Aside from being a scientist, he was also a practical engineer. By improving on the existent primordial model of magnifying glasses that were increasingly prevalent in Europe at that time, Galileo invented a telescope. The invention of the telescope was highly beneficial for military purposes, as it enabled naval soldiers to spot adversary warships 1 or 2 hours before their arrival to the shore. For the invention of the telescope that brought to the city of Florence an enormous military advantage, Galileo received instant kudos as well as handsome stipends from the Medici.

2.2. What he discovered: Heliocentrism

Through the lens of his invention, he also observed the sky at night. He was astounded by the mountainous and rugged surface of the Moon as opposed to being smooth as many people believed at that time. And his astronomical discoveries also included Jupiter’s four orbiting moons and sunspots on the Sun. Simultaneously, he began to question why all the stars before his eyes are moving not in the way that he expected. Crucially, some of them looked to be orbiting around the Sun. The Holy Bible says that the Earth is the centre of the universe, which was originally propounded by the 2ndcentury Greek astronomer Ptolemy and subsequently adopted as Christian doctrine. “If the Earth is the centre of the universe, why certain stars do not move accordingly? Which must I believe; what I have been told to believe but cannot see, or what I can see before my own eyes but told not to believe?” wondered Galileo.

Soon, Galileo began to doubt geocentrism, even though he was a devout Christian himself, and his beloved daughter, who was pivotal in his life till late in his career, was a nun. Despite the cognitive dissonance he endured, stemming from the abstract notion championed in the Christian doctrine and the empirical evidence of his observation, he eventually formulated a hypothesis that the Earth is not the centre of the universe but the Sun is. Such was the view previously expressed by the Polish astronomer Nicolaus Copernicus.

2.3. The First Warning

Heliocentrism, however, was highly controversial at that time when the dominant paradigm and values all centred around Christianity, and the Holy Scripture was considered as absolute.

Galileo wanted to publish the hypothesis in his paper so he asked the Roman Inquisition, the legal body of the Catholic Church, for permission to publish it. Surprisingly, the paper received a license to publish from the Roman Inquisition, even though the Catholic Church was a strong advocate of the theory underpinning a geocentric universe. The paper was nonetheless published in Florence and received well by the general public.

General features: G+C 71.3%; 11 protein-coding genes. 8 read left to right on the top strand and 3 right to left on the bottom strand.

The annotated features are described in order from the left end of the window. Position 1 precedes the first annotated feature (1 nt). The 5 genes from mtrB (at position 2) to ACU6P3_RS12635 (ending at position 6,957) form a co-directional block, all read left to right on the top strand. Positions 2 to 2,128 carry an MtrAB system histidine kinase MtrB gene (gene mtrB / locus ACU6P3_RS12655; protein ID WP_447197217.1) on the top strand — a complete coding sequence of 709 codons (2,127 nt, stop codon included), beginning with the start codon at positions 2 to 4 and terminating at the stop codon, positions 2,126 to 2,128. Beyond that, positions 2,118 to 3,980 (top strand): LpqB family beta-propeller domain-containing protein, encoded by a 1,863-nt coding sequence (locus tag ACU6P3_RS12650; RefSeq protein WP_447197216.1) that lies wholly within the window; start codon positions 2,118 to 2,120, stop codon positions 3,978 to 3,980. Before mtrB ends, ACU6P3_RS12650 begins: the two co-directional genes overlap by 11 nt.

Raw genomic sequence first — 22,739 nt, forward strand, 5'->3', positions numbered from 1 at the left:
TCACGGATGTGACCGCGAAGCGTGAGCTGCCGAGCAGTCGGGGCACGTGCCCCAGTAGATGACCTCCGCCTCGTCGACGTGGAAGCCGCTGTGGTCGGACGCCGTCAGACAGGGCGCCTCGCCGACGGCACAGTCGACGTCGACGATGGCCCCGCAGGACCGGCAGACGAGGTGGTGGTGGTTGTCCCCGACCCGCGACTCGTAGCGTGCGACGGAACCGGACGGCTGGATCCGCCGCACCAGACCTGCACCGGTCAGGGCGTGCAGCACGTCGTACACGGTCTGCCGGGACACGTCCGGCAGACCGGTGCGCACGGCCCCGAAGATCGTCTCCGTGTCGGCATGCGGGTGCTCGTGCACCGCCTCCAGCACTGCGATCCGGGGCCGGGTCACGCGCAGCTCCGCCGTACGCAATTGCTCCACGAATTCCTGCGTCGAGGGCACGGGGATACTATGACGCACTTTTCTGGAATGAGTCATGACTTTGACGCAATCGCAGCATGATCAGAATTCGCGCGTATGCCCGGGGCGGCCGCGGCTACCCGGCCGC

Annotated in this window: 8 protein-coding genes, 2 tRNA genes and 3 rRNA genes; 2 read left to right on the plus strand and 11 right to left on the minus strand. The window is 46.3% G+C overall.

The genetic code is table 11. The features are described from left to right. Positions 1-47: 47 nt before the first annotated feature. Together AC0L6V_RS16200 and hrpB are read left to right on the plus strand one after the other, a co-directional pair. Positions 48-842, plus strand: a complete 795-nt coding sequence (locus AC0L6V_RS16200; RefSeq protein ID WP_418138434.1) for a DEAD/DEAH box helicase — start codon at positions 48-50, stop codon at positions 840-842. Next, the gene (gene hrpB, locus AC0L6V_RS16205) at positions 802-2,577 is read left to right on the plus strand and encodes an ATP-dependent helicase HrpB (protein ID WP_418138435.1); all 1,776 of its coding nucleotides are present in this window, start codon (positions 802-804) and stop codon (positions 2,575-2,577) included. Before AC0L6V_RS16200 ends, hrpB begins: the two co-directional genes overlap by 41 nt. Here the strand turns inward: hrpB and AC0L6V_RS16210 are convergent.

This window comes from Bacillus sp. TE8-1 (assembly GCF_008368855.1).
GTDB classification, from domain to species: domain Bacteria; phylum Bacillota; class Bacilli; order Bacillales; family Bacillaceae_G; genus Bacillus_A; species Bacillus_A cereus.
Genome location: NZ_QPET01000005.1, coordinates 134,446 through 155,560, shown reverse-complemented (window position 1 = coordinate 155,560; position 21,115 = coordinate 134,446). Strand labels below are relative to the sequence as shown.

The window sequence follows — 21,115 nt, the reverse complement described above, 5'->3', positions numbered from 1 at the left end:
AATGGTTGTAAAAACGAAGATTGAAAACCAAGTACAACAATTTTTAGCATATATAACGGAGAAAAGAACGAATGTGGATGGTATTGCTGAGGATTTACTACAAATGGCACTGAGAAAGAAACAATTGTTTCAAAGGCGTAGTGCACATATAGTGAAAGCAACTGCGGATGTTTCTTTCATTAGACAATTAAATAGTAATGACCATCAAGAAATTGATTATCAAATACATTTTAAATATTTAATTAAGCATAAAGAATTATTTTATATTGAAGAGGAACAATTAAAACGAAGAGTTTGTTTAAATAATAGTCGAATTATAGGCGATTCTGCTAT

Subsequently, though, seeing the warm reception that the paper enjoyed, the Inquisition investigated Galileo’s heliocentrism in 1615, eventually to conclude that he was a heretic; a person opposing Church teachings, and guilty of heresy, which, at that time, was a serious crime, and sometimes people were sentenced to death. Galileo was cleared of charges, thanks to Pope Paul V, albeit prohibited from publically propounding his heliocentric belief henceforth.

2.4. The Satire that pissed off the Roman Catholic

Galileo could not tolerate the idea of not being able to tell the truth. He stamped his feet in frustration; “how ridiculous to be restrained from merely stating the truth!” He was the Stephan Hawking of that day, as he enjoyed his illustrious career as a scientist till then. Such a proud man as he was, however, he thought it was more than a matter of a personal pride and was convinced that people need to know the truth. He decided to take a chance. Although he could no longer publish scientific papers, he speculated that he would probably be absolved of writing a story, a fictitious narrative, a satire of some sort.

In the ensuing years, he poured all his energy into completing the book, and in 1632, Galileo finally published the fruit of his efforts and years of drudgery, called Dialogue Concerning the Two Chief World, in which he defended his view in a sharply satirical fashion.